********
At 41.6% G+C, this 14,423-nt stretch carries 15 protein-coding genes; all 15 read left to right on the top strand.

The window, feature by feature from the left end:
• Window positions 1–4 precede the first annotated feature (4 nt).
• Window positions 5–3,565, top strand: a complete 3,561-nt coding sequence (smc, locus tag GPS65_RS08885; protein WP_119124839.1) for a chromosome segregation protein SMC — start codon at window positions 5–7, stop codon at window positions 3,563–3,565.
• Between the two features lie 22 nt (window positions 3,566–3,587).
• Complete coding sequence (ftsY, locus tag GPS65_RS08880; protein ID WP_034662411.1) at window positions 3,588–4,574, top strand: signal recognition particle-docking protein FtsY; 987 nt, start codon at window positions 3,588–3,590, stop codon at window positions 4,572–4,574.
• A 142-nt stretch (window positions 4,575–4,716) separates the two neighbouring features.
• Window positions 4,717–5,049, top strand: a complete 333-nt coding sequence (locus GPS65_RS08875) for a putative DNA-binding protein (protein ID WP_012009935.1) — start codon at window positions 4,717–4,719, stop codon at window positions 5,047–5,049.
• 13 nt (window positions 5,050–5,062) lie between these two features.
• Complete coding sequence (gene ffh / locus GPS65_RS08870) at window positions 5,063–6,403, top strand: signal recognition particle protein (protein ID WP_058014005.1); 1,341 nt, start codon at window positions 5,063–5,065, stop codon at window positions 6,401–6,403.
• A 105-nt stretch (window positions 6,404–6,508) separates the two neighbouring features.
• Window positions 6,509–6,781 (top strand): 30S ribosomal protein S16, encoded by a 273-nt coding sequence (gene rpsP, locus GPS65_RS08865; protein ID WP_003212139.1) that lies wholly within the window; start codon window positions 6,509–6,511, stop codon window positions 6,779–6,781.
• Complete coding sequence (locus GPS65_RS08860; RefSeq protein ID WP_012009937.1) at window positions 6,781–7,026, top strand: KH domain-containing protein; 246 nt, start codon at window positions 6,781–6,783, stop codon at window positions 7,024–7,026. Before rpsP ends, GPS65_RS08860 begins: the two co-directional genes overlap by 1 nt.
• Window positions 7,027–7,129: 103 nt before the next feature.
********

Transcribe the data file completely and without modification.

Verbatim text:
At 41.6% G+C, this 14,423-nt stretch carries 15 protein-coding genes; all 15 read left to right on the top strand.

The window, feature by feature from the left end:
• Window positions 1–4 precede the first annotated feature (4 nt).
• Window positions 5–3,565, top strand: a complete 3,561-nt coding sequence (smc, locus tag GPS65_RS08885; protein WP_119124839.1) for a chromosome segregation protein SMC — start codon at window positions 5–7, stop codon at window positions 3,563–3,565.
• Between the two features lie 22 nt (window positions 3,566–3,587).
• Complete coding sequence (ftsY, locus tag GPS65_RS08880; protein ID WP_034662411.1) at window positions 3,588–4,574, top strand: signal recognition particle-docking protein FtsY; 987 nt, start codon at window positions 3,588–3,590, stop codon at window positions 4,572–4,574.
• A 142-nt stretch (window positions 4,575–4,716) separates the two neighbouring features.
• Window positions 4,717–5,049, top strand: a complete 333-nt coding sequence (locus GPS65_RS08875) for a putative DNA-binding protein (protein ID WP_012009935.1) — start codon at window positions 4,717–4,719, stop codon at window positions 5,047–5,049.
• 13 nt (window positions 5,050–5,062) lie between these two features.
• Complete coding sequence (gene ffh / locus GPS65_RS08870) at window positions 5,063–6,403, top strand: signal recognition particle protein (protein ID WP_058014005.1); 1,341 nt, start codon at window positions 5,063–5,065, stop codon at window positions 6,401–6,403.
• A 105-nt stretch (window positions 6,404–6,508) separates the two neighbouring features.
• Window positions 6,509–6,781 (top strand): 30S ribosomal protein S16, encoded by a 273-nt coding sequence (gene rpsP, locus GPS65_RS08865; protein ID WP_003212139.1) that lies wholly within the window; start codon window positions 6,509–6,511, stop codon window positions 6,779–6,781.
• Complete coding sequence (locus GPS65_RS08860; RefSeq protein ID WP_012009937.1) at window positions 6,781–7,026, top strand: KH domain-containing protein; 246 nt, start codon at window positions 6,781–6,783, stop codon at window positions 7,024–7,026. Before rpsP ends, GPS65_RS08860 begins: the two co-directional genes overlap by 1 nt.
• Window positions 7,027–7,129: 103 nt before the next feature.